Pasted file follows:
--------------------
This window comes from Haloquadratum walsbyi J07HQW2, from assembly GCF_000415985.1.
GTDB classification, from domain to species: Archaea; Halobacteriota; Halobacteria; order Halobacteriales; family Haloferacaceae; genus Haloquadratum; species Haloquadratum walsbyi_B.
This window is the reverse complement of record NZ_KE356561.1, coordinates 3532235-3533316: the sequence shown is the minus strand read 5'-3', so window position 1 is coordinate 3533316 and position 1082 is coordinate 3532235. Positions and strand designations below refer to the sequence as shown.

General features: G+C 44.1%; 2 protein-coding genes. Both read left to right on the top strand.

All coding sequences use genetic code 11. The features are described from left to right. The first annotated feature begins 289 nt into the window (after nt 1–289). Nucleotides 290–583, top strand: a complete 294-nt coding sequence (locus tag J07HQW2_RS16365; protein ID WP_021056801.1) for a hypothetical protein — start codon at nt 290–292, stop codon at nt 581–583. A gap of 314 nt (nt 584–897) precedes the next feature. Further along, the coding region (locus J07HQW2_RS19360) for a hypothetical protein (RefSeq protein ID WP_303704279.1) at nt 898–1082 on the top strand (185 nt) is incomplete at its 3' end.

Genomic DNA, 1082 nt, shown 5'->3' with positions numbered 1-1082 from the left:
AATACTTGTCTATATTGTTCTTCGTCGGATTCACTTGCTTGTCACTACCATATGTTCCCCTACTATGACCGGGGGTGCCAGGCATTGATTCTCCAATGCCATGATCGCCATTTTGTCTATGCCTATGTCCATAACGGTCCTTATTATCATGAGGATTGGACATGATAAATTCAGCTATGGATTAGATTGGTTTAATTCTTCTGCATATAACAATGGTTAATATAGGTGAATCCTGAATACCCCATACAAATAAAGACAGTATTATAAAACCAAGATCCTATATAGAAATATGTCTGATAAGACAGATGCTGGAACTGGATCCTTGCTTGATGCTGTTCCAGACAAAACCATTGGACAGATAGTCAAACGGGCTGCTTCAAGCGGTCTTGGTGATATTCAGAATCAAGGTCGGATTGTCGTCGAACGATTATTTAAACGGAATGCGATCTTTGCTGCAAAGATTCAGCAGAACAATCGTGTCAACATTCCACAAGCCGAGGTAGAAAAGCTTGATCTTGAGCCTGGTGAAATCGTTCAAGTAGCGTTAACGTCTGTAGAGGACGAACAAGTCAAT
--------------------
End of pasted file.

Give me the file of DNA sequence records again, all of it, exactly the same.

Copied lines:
This window comes from Haloquadratum walsbyi J07HQW2, from assembly GCF_000415985.1.
GTDB classification, from domain to species: Archaea; Halobacteriota; Halobacteria; order Halobacteriales; family Haloferacaceae; genus Haloquadratum; species Haloquadratum walsbyi_B.
This window is the reverse complement of record NZ_KE356561.1, coordinates 3532235-3533316: the sequence shown is the minus strand read 5'-3', so window position 1 is coordinate 3533316 and position 1082 is coordinate 3532235. Positions and strand designations below refer to the sequence as shown.

General features: G+C 44.1%; 2 protein-coding genes. Both read left to right on the top strand.

All coding sequences use genetic code 11. The features are described from left to right. The first annotated feature begins 289 nt into the window (after nt 1–289). Nucleotides 290–583, top strand: a complete 294-nt coding sequence (locus tag J07HQW2_RS16365; protein ID WP_021056801.1) for a hypothetical protein — start codon at nt 290–292, stop codon at nt 581–583. A gap of 314 nt (nt 584–897) precedes the next feature. Further along, the coding region (locus J07HQW2_RS19360) for a hypothetical protein (RefSeq protein ID WP_303704279.1) at nt 898–1082 on the top strand (185 nt) is incomplete at its 3' end.

Genomic DNA, 1082 nt, shown 5'->3' with positions numbered 1-1082 from the left:
AATACTTGTCTATATTGTTCTTCGTCGGATTCACTTGCTTGTCACTACCATATGTTCCCCTACTATGACCGGGGGTGCCAGGCATTGATTCTCCAATGCCATGATCGCCATTTTGTCTATGCCTATGTCCATAACGGTCCTTATTATCATGAGGATTGGACATGATAAATTCAGCTATGGATTAGATTGGTTTAATTCTTCTGCATATAACAATGGTTAATATAGGTGAATCCTGAATACCCCATACAAATAAAGACAGTATTATAAAACCAAGATCCTATATAGAAATATGTCTGATAAGACAGATGCTGGAACTGGATCCTTGCTTGATGCTGTTCCAGACAAAACCATTGGACAGATAGTCAAACGGGCTGCTTCAAGCGGTCTTGGTGATATTCAGAATCAAGGTCGGATTGTCGTCGAACGATTATTTAAACGGAATGCGATCTTTGCTGCAAAGATTCAGCAGAACAATCGTGTCAACATTCCACAAGCCGAGGTAGAAAAGCTTGATCTTGAGCCTGGTGAAATCGTTCAAGTAGCGTTAACGTCTGTAGAGGACGAACAAGTCAAT